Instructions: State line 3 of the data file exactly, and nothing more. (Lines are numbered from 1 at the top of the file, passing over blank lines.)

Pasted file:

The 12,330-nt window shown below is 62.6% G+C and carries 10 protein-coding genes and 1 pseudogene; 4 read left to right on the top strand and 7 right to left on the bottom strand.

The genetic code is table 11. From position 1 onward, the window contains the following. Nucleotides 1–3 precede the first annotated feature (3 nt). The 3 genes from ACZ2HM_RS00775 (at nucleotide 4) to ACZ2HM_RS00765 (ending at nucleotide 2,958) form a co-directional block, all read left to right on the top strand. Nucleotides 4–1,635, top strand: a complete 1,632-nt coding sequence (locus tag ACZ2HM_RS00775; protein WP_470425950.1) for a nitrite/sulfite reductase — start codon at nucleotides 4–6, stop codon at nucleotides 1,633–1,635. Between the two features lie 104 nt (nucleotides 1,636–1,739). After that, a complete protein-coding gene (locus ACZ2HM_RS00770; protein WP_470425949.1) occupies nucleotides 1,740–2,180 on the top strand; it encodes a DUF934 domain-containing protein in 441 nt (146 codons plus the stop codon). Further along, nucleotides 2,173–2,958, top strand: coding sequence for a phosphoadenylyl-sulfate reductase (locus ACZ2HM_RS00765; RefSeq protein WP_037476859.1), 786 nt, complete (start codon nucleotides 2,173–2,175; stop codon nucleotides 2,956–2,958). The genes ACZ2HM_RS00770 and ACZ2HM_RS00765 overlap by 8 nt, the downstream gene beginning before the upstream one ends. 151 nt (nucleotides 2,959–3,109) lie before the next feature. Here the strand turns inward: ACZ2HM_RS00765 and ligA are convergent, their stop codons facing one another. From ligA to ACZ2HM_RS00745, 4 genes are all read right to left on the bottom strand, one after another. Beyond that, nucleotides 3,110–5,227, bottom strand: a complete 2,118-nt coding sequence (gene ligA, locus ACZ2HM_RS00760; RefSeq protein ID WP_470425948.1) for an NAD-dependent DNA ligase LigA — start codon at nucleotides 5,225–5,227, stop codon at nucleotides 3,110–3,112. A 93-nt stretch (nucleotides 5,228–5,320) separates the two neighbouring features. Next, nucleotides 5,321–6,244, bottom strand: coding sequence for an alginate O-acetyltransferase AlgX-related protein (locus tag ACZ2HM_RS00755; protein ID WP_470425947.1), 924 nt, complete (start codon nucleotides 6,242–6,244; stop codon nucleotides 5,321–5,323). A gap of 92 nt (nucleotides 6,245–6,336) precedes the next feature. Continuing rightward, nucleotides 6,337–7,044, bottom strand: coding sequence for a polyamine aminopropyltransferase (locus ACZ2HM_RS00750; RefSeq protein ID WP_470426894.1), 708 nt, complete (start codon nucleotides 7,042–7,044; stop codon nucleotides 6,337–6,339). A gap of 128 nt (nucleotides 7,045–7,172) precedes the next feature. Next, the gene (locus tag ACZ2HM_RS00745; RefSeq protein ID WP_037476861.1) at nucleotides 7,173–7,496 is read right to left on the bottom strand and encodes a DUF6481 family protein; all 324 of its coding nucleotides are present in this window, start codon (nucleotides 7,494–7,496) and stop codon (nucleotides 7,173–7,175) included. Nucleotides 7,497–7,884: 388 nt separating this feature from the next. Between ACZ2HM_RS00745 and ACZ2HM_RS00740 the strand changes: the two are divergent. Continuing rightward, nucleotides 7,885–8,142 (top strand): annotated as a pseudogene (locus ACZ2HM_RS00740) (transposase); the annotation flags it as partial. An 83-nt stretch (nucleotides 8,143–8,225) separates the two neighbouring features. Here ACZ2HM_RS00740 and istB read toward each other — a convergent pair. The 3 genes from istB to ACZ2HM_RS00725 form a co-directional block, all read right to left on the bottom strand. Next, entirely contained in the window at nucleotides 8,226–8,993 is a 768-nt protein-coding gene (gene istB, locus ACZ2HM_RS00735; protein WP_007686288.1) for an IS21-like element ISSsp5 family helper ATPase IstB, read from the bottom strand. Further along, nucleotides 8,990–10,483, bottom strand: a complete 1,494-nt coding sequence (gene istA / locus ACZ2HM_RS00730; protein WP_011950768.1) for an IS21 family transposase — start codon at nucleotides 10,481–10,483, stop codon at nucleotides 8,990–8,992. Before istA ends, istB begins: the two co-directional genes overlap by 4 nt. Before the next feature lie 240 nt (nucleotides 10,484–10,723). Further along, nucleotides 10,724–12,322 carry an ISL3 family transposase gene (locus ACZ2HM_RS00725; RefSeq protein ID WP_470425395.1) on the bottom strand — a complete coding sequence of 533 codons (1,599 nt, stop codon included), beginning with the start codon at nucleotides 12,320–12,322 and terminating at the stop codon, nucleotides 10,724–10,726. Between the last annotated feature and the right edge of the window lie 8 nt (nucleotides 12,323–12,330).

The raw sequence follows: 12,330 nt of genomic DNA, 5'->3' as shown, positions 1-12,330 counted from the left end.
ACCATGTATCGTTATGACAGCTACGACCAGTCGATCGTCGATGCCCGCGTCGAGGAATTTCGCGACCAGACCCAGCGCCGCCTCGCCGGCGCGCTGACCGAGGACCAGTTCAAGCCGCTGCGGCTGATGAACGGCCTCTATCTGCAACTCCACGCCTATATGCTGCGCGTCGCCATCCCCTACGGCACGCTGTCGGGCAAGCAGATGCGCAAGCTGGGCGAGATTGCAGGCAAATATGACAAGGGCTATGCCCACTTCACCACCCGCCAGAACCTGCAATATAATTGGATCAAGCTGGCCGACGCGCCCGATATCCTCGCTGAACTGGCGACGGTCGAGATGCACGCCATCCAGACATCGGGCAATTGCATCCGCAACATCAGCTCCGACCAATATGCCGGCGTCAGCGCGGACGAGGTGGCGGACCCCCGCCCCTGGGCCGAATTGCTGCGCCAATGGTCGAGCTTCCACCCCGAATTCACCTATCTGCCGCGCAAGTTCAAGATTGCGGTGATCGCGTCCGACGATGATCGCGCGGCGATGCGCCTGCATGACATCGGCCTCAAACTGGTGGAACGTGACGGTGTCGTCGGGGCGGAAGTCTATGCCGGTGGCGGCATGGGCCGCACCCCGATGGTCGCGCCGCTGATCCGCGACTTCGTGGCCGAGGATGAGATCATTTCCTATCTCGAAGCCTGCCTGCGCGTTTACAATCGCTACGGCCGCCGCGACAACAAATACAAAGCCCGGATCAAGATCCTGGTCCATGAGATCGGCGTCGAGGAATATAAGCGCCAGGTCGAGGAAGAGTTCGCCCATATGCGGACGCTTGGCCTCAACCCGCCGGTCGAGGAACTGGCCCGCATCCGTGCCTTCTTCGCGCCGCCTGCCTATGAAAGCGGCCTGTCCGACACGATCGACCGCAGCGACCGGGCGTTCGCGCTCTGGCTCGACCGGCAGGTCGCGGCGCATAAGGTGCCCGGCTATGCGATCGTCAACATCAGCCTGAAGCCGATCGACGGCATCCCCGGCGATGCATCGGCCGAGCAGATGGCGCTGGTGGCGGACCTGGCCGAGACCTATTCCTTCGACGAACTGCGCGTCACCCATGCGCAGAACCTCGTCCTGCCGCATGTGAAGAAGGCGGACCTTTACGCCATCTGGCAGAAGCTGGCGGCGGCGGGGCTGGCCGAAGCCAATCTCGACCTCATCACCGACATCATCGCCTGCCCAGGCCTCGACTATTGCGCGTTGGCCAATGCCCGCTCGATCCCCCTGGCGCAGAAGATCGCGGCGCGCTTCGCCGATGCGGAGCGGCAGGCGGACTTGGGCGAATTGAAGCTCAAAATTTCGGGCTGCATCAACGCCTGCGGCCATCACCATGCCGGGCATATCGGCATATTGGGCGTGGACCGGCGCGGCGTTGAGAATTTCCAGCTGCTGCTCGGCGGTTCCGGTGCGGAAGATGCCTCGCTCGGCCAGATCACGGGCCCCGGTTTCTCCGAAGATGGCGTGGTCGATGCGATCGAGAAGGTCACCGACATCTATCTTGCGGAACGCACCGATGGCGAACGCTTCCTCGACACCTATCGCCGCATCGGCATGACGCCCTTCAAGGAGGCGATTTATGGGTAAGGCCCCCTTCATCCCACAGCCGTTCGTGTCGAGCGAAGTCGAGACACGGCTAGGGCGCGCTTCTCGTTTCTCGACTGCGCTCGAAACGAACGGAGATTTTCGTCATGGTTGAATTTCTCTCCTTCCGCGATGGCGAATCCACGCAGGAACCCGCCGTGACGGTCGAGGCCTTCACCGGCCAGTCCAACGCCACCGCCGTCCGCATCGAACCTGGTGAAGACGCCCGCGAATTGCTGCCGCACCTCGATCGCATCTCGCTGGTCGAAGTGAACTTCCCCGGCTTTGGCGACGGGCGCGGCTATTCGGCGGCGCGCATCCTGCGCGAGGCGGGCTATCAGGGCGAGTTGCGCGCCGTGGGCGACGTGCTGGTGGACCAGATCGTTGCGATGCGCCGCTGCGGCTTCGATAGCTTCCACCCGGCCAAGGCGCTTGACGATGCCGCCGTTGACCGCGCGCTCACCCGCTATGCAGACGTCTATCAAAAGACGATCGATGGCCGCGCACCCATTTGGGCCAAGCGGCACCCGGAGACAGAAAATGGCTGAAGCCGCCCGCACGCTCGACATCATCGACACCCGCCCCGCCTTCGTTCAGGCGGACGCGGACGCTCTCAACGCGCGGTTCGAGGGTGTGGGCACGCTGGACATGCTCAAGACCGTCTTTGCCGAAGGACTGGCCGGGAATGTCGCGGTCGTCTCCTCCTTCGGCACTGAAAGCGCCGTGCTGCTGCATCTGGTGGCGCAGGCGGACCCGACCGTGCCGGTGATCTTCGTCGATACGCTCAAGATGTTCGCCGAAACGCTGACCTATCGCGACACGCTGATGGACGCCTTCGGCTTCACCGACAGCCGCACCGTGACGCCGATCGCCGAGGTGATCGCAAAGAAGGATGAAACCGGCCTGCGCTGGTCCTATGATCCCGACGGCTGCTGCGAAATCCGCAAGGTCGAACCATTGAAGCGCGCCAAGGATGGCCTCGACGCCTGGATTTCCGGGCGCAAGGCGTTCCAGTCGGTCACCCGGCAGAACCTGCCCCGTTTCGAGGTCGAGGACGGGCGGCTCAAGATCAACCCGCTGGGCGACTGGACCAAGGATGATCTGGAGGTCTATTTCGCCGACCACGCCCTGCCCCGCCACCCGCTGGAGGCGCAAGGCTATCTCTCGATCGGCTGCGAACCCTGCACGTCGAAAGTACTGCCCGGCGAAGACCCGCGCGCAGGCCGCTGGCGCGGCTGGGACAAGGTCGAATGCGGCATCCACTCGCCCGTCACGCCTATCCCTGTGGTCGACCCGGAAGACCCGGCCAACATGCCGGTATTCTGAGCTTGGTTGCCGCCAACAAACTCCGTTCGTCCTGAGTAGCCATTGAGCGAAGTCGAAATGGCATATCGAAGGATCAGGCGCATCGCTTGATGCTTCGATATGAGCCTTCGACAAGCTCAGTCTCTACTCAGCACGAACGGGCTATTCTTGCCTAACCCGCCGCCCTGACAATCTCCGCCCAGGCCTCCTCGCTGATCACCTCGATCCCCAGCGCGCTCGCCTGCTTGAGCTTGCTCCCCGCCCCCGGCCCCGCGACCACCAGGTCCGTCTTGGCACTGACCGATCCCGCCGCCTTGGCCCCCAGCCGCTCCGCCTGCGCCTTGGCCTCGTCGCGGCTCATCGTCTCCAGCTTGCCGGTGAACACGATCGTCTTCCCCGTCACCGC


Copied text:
The raw sequence follows: 12,330 nt of genomic DNA, 5'->3' as shown, positions 1-12,330 counted from the left end.